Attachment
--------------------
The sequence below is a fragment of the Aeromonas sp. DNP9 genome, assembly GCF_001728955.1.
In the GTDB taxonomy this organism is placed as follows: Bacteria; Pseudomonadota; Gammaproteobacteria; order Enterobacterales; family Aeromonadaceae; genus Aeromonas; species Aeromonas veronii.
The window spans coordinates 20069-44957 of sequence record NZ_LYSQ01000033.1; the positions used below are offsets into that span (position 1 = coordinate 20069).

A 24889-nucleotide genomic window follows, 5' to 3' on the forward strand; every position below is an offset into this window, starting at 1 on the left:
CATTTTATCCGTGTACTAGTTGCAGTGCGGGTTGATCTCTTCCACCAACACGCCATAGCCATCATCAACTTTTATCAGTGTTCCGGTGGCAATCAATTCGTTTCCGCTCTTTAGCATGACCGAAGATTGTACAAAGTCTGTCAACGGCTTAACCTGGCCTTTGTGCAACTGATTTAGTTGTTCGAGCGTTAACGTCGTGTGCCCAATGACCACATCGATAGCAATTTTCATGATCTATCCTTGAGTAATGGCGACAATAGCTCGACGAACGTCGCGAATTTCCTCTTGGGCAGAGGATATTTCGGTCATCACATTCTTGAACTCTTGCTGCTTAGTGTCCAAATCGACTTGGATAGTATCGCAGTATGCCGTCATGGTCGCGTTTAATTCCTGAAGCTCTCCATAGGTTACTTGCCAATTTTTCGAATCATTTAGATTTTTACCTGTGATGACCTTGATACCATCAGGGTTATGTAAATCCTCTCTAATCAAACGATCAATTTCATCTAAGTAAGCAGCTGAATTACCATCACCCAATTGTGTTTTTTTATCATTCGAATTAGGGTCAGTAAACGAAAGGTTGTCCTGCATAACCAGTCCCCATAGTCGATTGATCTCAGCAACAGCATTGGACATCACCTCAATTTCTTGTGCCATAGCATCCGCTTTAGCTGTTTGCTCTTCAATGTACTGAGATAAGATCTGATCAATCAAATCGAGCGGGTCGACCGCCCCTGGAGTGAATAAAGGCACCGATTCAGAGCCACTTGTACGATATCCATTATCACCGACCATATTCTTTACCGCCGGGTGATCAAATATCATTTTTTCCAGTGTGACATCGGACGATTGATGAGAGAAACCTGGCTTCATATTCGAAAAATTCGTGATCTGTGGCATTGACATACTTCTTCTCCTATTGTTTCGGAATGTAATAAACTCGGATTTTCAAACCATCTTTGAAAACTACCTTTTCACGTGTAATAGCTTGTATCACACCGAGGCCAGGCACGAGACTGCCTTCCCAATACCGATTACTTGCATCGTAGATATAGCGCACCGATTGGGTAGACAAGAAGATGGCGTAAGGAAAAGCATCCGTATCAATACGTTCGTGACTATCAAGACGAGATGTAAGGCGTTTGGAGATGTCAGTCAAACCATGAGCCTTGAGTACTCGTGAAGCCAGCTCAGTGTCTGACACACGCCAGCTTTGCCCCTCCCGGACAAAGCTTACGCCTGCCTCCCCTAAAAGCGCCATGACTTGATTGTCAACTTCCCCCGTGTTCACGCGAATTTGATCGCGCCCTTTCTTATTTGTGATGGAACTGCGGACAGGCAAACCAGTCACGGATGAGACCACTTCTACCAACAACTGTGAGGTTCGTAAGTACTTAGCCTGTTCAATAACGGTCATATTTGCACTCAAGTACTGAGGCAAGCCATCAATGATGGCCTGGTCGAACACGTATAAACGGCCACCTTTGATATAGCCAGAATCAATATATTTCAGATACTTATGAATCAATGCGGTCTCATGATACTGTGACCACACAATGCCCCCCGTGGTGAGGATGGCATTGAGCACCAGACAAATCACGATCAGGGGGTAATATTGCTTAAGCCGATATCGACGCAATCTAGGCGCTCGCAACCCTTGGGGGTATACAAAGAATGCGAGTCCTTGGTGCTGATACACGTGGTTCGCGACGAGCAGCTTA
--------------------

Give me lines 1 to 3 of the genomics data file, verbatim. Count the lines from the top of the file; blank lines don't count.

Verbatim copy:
The sequence below is a fragment of the Aeromonas sp. DNP9 genome, assembly GCF_001728955.1.
In the GTDB taxonomy this organism is placed as follows: Bacteria; Pseudomonadota; Gammaproteobacteria; order Enterobacterales; family Aeromonadaceae; genus Aeromonas; species Aeromonas veronii.
The window spans coordinates 20069-44957 of sequence record NZ_LYSQ01000033.1; the positions used below are offsets into that span (position 1 = coordinate 20069).